What is a financially safe company?
Is it one that is nearly debt-free and earns over 20 per cent returns on capital employed in its business; or one with a debt-to-equity ratio of around one and RoCE of around 10 per cent?
Or is it a company with the leverage ratio of more than three and RoCE in a low single digit?
If rating agencies in India are to be believed, all three are equally safe with little or no chance of default on their debt.
Shree Cement, Indian Hotels, Cox & Kings, Century Textile and Reliance Infrastructure are all rated ‘AA’ for their domestic debt issues, despite contrasting financial ratios.
Shree Cement is nearly debt-free, has a RoCE of over 20 per cent and enough operating profit to cover six years of interest payment.
By comparison, Indian Hotels has a net debt-to-equity ratio of 2.1 times, reported losses last financial year and its operating profit was just 1.9 times its interest expenses.
Cement, textile and paper maker Century Textile’s leverage ratio was 3.6 times in 2013-14, it earned just 5.1 per cent on its capital and its operating profit was just enough to cover a year of interest payment.
Ditto for travel and tour operator Cox & Kings, which was struggling with a leverage ratio of three times at the end of March this year.
The financial ratios of Anil Ambani group’s Reliance Infrastructure are somewhere in the middle, but the company still enjoys similar ratings.
A Business Standard analysis of 248 of the BSE-500 firms based on the latest long-term credit ratings (excluding banking & financial firms), shows nearly 90 per cent of the firms (232) are investment grade with credit rating of BBB and higher, while 38 (15 per cent of the sample) are AAA rated.
The companies that did not get themselves rated as they did not plan to borrow were also excluded from the sample.
Analysts say the widening gap between a company’s financial ratio and its credit rating raises questions over the accuracy of credit ratings in the country.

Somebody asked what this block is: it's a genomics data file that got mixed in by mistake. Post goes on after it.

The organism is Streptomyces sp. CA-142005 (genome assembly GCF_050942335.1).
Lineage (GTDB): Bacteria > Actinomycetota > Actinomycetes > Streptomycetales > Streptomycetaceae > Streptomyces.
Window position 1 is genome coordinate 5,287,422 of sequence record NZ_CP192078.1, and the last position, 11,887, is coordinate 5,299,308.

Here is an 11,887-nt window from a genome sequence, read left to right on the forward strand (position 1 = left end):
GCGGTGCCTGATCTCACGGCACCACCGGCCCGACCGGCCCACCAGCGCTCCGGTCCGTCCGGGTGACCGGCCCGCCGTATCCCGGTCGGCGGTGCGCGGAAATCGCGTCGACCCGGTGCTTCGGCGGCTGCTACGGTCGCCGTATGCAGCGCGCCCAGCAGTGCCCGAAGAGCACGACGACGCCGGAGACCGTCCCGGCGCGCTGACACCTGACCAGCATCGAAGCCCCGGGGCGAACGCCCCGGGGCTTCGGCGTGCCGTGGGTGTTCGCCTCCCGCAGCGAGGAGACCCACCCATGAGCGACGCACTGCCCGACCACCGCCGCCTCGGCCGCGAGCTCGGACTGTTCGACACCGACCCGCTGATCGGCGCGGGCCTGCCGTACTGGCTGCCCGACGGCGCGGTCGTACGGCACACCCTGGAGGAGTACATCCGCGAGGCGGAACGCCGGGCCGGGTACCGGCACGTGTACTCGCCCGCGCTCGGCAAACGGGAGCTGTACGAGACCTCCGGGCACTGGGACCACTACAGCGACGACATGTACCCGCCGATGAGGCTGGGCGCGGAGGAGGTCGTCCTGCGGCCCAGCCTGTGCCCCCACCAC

“Credit ratings often give false sense of comfort to lenders,” says an analyst who does not wish to be named.
The case with Bhushan Steel was similar.
The firm, despite being one the most indebted in its sector and its market capitalisation being a fraction of its total debt, was rated A- (adequate safety and low risk of default) until a few weeks ago.
For over a year now, Bhushan Steel’s stock price has been falling despite a rally in steel stocks which indicates market scepticism about the firm’s finances.
However, rating agencies took action only last week and downgraded it by four notches in one swoop to BBB-, a sub-investment grade category.
Critics blame this on competition among rating agencies.
“Many companies virtually do rating shopping in India,” says a senior official with a domestic rating agency, asking not to be named.
But rating agencies refute this.
They say they follow a transparent rating matrix and there is a Chinese wall between the analytical team, which assigns ratings, and the business development team.
“Financial ratios are only one of the many metrics used to rate a company.
"We also take into account factors like management quality, the company’s track record, its industry position, degree of support from the parent or promoter group and the project analysis,” says Arun Kumar, head of rating at CARE Ratings.
This means two companies with contrasting balance sheets could end up getting similar ratings, as one could score higher on other factors.
“A company with higher market share or belonging to a large and reputed business group could be rated higher, despite its poor financial ratios,” says Kumar.
Agencies also say ratings only reflect a probability of default, nothing more.
“If business environment changes swiftly, even an AAA-rated company might default on its debt.
"The only difference is that a company with a higher rating has a lower probability of default than one lower on the scale,” adds Kumar.
“While financial ratios are important, we also look at the implicit and explicit comfort that a company gets from being part of a business group.
"And, if the parent or the promoter company has strong finances, it has a positive impact on the ratings of subsidiaries and associates,” says Karthik Srinivasan, head financial ratings at ICRA Rating.
AAA-rated securities are considered the safest and the margin of safety declines progressively as the number of As declines or Bs come in.
While sub-investment grade rating starts at BB, those rated C and D have either defaulted or are close to defaulting.